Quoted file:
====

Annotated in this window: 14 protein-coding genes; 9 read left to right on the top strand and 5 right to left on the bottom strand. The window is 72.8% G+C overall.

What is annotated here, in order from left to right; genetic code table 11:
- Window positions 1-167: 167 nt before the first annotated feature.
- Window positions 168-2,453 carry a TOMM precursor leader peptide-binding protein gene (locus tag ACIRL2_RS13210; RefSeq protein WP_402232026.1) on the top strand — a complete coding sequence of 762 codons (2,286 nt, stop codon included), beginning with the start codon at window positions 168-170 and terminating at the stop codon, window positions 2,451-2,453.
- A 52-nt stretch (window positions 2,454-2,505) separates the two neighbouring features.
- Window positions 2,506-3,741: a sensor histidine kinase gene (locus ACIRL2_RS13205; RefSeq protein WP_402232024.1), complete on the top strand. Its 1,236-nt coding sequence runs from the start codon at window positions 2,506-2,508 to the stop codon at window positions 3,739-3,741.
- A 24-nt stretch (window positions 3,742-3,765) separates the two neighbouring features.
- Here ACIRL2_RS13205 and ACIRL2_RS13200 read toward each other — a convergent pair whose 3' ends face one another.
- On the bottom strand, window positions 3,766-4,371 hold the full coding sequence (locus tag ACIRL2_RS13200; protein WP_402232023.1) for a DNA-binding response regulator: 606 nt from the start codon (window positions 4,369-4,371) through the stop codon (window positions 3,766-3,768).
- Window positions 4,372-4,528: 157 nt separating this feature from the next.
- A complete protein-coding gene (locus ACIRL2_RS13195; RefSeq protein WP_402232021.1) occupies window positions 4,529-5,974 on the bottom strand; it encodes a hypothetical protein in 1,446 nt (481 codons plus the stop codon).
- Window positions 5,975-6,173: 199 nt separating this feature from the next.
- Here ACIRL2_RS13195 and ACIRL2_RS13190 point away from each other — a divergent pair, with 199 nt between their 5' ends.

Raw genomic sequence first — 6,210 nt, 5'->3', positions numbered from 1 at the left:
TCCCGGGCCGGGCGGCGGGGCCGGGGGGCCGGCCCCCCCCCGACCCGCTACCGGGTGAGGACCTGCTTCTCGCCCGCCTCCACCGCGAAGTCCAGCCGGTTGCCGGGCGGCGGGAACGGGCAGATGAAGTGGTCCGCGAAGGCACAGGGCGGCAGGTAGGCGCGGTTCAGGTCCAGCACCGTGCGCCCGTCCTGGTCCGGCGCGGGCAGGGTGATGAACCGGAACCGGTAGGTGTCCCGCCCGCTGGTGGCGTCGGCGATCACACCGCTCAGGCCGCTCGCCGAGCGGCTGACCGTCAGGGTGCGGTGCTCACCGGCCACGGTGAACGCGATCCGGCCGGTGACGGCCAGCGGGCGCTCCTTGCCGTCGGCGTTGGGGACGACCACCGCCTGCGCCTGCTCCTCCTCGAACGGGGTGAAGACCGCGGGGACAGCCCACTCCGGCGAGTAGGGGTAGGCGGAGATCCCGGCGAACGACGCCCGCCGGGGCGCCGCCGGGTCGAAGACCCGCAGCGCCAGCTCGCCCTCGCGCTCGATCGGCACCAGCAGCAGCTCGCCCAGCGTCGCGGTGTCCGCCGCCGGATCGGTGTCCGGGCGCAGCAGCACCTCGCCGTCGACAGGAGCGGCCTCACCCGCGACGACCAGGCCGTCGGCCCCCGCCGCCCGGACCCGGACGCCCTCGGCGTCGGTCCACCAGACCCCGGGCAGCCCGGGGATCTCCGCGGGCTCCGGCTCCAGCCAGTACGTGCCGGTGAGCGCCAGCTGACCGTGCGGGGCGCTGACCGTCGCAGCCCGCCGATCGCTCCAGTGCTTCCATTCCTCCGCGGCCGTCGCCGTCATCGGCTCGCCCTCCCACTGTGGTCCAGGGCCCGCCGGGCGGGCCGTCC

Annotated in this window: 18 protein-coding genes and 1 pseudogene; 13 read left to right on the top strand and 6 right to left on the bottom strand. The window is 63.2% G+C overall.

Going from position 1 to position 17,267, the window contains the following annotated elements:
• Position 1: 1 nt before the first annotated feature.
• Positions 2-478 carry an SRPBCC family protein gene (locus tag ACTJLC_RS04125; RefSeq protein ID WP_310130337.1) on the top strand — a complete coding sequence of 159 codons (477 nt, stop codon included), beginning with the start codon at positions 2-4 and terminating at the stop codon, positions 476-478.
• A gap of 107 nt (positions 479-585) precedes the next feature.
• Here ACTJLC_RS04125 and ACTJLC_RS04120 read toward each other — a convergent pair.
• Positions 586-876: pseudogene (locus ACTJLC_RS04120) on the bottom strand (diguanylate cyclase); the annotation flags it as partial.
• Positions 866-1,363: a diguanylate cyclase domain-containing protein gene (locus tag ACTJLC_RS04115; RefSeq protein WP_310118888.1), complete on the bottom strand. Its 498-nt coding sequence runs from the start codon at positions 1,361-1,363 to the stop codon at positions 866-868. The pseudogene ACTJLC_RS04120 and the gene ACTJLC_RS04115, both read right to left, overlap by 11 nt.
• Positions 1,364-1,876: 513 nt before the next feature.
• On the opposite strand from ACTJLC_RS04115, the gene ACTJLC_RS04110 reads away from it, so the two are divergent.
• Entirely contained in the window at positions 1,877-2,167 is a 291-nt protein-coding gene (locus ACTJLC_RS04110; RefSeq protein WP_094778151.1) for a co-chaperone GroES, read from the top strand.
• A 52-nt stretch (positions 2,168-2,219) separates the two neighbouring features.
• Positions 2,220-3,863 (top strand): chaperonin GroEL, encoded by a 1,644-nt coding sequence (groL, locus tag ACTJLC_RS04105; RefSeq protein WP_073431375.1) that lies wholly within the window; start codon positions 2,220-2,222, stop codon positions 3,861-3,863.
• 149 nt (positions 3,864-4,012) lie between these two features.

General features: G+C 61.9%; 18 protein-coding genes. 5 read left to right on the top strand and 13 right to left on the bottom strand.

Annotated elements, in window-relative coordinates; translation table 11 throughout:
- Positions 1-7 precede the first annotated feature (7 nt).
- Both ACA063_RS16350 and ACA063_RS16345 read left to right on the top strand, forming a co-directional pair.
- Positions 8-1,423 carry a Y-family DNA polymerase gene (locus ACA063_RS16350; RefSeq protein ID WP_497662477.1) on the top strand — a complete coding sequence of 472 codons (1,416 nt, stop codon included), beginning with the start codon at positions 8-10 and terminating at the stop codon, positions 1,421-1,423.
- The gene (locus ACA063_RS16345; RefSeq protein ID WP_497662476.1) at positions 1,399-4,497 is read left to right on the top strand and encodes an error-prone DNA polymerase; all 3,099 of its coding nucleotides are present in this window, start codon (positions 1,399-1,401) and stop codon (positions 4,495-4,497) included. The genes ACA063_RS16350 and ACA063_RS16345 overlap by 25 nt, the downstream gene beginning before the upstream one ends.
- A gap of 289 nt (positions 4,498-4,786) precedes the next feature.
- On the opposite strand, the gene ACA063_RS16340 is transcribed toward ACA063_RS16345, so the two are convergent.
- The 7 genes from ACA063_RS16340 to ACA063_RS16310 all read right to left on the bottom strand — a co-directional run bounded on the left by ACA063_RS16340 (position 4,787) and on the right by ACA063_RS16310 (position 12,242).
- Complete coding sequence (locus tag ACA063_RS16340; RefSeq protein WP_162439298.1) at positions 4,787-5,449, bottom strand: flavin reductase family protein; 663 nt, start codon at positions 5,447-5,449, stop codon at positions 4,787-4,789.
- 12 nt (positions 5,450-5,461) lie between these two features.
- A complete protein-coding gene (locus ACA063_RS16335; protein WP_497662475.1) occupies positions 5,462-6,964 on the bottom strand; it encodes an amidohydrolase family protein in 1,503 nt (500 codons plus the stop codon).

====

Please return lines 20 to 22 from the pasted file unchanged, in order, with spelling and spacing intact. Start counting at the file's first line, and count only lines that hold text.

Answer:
• A gap of 107 nt (positions 479-585) precedes the next feature.
• Here ACTJLC_RS04125 and ACTJLC_RS04120 read toward each other — a convergent pair.
• Positions 586-876: pseudogene (locus ACTJLC_RS04120) on the bottom strand (diguanylate cyclase); the annotation flags it as partial.